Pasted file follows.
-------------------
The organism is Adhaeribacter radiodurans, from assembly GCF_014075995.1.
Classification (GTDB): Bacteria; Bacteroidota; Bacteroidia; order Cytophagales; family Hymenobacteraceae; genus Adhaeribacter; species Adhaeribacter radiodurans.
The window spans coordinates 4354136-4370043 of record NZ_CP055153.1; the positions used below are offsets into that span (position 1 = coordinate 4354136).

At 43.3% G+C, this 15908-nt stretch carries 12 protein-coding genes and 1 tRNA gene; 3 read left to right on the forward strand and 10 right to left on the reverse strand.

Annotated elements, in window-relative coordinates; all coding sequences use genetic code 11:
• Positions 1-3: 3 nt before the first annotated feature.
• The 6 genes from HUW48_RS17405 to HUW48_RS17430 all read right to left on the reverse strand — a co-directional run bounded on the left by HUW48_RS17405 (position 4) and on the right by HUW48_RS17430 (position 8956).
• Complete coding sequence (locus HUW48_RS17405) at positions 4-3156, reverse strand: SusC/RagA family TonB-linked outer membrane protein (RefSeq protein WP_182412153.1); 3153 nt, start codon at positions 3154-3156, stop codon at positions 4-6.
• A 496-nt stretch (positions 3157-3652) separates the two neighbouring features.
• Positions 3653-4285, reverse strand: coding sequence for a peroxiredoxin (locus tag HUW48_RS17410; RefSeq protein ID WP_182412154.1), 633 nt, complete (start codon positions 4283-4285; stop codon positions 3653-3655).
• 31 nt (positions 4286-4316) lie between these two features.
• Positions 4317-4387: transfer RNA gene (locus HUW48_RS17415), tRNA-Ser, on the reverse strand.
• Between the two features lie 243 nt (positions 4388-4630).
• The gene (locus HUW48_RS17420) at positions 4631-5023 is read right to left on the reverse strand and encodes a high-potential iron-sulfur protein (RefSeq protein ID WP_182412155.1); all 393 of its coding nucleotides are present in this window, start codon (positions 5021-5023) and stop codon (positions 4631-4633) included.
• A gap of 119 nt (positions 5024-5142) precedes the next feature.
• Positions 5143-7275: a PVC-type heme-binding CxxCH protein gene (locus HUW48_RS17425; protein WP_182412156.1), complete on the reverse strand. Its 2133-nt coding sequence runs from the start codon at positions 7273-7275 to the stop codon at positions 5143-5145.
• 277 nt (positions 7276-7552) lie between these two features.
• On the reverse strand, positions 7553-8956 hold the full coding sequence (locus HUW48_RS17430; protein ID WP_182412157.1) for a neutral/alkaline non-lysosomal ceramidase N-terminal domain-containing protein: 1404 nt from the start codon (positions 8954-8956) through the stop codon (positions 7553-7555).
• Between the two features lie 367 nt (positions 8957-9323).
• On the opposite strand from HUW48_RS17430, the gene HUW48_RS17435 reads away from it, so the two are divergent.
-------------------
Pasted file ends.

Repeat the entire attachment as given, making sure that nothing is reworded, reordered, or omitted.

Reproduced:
The organism is Adhaeribacter radiodurans, from assembly GCF_014075995.1.
Classification (GTDB): Bacteria; Bacteroidota; Bacteroidia; order Cytophagales; family Hymenobacteraceae; genus Adhaeribacter; species Adhaeribacter radiodurans.
The window spans coordinates 4354136-4370043 of record NZ_CP055153.1; the positions used below are offsets into that span (position 1 = coordinate 4354136).

At 43.3% G+C, this 15908-nt stretch carries 12 protein-coding genes and 1 tRNA gene; 3 read left to right on the forward strand and 10 right to left on the reverse strand.

Annotated elements, in window-relative coordinates; all coding sequences use genetic code 11:
• Positions 1-3: 3 nt before the first annotated feature.
• The 6 genes from HUW48_RS17405 to HUW48_RS17430 all read right to left on the reverse strand — a co-directional run bounded on the left by HUW48_RS17405 (position 4) and on the right by HUW48_RS17430 (position 8956).
• Complete coding sequence (locus HUW48_RS17405) at positions 4-3156, reverse strand: SusC/RagA family TonB-linked outer membrane protein (RefSeq protein WP_182412153.1); 3153 nt, start codon at positions 3154-3156, stop codon at positions 4-6.
• A 496-nt stretch (positions 3157-3652) separates the two neighbouring features.
• Positions 3653-4285, reverse strand: coding sequence for a peroxiredoxin (locus tag HUW48_RS17410; RefSeq protein ID WP_182412154.1), 633 nt, complete (start codon positions 4283-4285; stop codon positions 3653-3655).
• 31 nt (positions 4286-4316) lie between these two features.
• Positions 4317-4387: transfer RNA gene (locus HUW48_RS17415), tRNA-Ser, on the reverse strand.
• Between the two features lie 243 nt (positions 4388-4630).
• The gene (locus HUW48_RS17420) at positions 4631-5023 is read right to left on the reverse strand and encodes a high-potential iron-sulfur protein (RefSeq protein ID WP_182412155.1); all 393 of its coding nucleotides are present in this window, start codon (positions 5021-5023) and stop codon (positions 4631-4633) included.
• A gap of 119 nt (positions 5024-5142) precedes the next feature.
• Positions 5143-7275: a PVC-type heme-binding CxxCH protein gene (locus HUW48_RS17425; protein WP_182412156.1), complete on the reverse strand. Its 2133-nt coding sequence runs from the start codon at positions 7273-7275 to the stop codon at positions 5143-5145.
• 277 nt (positions 7276-7552) lie between these two features.
• On the reverse strand, positions 7553-8956 hold the full coding sequence (locus HUW48_RS17430; protein ID WP_182412157.1) for a neutral/alkaline non-lysosomal ceramidase N-terminal domain-containing protein: 1404 nt from the start codon (positions 8954-8956) through the stop codon (positions 7553-7555).
• Between the two features lie 367 nt (positions 8957-9323).
• On the opposite strand from HUW48_RS17430, the gene HUW48_RS17435 reads away from it, so the two are divergent.